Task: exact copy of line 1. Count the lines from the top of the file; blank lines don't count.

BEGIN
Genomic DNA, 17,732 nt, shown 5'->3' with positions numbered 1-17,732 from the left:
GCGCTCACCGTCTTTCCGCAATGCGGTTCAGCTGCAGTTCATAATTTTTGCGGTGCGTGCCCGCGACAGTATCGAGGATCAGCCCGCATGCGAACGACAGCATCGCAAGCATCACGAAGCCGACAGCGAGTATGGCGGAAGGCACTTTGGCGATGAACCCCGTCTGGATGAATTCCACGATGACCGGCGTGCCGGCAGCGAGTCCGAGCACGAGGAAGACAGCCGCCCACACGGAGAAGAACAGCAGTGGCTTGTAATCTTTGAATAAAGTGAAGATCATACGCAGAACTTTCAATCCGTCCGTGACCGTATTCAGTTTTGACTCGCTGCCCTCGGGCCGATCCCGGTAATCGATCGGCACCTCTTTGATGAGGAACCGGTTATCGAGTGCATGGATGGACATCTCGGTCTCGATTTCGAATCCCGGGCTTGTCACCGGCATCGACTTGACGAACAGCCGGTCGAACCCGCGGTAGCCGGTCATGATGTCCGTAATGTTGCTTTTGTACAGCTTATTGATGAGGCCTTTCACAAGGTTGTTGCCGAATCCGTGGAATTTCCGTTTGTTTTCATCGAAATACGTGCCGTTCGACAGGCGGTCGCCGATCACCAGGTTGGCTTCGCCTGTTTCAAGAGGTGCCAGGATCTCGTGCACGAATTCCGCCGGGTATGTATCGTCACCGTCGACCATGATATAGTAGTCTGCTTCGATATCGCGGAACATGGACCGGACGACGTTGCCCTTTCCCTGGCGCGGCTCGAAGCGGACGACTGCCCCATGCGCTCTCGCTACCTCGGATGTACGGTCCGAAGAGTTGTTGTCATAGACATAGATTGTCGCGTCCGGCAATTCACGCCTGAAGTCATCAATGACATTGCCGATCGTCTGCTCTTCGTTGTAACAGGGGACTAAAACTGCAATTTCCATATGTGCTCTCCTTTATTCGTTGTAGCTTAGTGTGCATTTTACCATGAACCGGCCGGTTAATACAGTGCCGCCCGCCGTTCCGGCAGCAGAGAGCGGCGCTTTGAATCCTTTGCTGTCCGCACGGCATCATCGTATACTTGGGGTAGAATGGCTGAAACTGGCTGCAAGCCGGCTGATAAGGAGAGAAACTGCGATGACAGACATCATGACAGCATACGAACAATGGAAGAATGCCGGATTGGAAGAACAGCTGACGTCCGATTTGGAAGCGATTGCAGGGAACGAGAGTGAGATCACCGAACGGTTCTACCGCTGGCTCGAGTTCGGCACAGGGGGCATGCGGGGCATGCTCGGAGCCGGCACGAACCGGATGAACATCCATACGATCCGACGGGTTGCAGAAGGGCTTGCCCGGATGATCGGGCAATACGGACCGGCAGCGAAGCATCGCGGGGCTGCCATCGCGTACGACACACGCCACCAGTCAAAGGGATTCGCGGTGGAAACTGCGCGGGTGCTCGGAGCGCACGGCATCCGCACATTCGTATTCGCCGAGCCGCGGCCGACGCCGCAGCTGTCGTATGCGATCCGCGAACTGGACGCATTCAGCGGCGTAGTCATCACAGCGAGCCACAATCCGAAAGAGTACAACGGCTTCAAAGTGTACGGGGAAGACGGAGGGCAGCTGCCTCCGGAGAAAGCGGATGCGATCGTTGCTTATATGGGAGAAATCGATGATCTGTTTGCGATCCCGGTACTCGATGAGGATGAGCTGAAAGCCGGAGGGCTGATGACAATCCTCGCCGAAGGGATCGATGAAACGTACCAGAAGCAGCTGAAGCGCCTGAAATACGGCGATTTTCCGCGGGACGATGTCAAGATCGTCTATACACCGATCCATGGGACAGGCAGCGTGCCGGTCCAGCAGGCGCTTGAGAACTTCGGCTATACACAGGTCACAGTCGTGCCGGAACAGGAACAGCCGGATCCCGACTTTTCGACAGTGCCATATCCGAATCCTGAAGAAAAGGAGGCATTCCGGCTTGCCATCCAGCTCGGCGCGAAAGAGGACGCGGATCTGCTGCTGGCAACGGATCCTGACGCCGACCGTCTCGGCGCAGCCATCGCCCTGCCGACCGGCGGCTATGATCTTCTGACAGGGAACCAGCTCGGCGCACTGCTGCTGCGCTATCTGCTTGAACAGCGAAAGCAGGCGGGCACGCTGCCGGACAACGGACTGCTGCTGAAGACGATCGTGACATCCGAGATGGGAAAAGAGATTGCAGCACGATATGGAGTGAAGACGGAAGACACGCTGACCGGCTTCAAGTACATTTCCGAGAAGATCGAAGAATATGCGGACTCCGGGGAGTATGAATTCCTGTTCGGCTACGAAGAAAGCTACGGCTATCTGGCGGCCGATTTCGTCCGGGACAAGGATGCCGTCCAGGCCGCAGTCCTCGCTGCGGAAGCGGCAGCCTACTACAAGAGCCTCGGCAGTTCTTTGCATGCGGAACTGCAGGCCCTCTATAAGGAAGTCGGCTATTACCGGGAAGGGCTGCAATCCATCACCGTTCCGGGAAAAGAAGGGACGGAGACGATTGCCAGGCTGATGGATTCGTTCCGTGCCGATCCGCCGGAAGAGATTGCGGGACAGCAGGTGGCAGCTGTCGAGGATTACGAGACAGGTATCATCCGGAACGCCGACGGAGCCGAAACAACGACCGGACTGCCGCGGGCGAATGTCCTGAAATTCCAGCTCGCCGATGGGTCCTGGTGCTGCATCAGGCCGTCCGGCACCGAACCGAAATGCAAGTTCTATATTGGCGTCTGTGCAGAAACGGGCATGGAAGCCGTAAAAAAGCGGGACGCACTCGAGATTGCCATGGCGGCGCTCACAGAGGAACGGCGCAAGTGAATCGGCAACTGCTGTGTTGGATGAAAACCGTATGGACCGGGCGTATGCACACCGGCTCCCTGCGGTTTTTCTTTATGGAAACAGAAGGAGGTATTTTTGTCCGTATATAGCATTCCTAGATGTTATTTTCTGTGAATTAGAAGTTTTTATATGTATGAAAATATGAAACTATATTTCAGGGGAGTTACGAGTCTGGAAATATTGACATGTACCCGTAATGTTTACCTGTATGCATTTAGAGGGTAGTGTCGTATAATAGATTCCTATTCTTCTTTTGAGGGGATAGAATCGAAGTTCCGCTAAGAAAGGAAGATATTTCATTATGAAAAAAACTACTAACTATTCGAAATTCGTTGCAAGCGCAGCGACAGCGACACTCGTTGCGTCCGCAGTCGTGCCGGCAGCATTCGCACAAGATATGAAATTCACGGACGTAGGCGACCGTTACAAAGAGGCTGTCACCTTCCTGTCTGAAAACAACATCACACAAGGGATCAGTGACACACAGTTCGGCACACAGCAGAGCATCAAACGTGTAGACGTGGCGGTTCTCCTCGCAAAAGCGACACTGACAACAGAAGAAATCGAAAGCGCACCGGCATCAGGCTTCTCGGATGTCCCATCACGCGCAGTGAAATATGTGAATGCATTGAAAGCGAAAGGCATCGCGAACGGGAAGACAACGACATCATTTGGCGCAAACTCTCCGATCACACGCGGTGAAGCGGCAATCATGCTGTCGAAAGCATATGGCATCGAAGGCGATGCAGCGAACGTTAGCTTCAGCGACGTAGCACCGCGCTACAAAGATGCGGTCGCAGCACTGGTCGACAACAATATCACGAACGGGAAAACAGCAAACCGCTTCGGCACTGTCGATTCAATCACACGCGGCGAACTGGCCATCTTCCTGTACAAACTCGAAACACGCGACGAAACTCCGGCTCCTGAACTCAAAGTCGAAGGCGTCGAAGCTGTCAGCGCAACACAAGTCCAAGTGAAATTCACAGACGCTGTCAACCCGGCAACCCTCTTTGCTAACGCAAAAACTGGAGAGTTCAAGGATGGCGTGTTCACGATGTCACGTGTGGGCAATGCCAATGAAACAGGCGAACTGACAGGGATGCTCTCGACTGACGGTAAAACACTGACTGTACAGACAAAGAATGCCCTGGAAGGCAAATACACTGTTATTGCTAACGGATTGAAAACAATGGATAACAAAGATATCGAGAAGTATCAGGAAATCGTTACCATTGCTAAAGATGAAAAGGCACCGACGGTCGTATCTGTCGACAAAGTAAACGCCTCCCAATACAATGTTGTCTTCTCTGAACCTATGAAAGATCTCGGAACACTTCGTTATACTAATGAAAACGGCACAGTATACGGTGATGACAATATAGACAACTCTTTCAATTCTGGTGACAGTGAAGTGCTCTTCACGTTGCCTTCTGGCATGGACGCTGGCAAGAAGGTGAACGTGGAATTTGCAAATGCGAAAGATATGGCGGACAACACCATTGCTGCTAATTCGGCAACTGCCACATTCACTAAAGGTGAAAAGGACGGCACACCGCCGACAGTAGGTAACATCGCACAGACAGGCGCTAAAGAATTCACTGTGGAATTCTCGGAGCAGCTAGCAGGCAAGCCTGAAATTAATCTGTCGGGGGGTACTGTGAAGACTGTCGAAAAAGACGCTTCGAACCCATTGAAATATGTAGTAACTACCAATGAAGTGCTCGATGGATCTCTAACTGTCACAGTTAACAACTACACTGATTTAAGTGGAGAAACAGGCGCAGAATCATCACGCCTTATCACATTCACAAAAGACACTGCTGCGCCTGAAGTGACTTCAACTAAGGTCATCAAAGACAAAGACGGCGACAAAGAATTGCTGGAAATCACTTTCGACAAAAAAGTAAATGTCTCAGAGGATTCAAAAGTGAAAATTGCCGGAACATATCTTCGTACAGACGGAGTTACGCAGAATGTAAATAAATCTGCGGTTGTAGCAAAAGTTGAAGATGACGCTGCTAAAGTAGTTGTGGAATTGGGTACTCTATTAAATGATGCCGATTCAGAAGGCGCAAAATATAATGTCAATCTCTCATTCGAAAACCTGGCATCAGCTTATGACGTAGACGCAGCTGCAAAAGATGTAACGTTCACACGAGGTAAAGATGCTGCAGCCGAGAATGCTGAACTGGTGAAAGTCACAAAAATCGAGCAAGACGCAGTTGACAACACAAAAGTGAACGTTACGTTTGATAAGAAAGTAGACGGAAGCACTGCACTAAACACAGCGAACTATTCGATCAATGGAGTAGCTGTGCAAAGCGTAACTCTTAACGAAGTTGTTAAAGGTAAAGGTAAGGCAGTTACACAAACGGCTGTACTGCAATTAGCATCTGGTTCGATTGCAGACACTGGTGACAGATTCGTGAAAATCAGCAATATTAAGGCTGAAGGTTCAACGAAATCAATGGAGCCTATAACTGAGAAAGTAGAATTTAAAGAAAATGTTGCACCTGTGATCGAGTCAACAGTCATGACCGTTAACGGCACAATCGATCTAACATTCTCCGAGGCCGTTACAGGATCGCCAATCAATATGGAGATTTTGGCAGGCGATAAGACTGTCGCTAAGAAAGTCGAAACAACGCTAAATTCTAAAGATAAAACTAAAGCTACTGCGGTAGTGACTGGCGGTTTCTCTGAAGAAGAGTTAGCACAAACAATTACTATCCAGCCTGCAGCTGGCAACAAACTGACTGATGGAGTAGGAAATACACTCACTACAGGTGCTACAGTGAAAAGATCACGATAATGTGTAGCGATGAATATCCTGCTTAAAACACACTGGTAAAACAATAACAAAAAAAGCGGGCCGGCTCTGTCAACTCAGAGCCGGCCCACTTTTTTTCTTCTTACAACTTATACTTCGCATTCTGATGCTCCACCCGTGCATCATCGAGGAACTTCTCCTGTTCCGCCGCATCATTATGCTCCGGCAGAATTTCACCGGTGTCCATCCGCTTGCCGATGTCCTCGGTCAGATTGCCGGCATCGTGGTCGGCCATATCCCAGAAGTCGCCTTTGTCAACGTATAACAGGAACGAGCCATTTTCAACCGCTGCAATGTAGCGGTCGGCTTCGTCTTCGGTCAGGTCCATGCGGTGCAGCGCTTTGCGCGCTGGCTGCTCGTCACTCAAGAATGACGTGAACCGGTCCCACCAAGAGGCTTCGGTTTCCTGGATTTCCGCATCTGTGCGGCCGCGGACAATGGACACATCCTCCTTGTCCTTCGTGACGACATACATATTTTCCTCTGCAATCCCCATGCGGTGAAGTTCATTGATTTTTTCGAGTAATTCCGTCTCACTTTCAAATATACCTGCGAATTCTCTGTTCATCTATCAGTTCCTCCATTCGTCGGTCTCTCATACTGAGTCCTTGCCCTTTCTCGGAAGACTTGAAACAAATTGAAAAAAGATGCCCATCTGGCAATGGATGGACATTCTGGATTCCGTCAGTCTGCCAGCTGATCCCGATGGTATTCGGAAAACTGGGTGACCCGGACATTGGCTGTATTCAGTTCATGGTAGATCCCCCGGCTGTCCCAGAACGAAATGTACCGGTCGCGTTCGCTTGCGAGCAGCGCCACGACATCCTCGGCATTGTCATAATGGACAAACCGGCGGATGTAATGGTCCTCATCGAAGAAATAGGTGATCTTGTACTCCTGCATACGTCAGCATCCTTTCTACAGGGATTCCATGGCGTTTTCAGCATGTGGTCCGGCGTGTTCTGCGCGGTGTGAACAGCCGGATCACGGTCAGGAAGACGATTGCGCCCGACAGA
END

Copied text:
Genomic DNA, 17,732 nt, shown 5'->3' with positions numbered 1-17,732 from the left: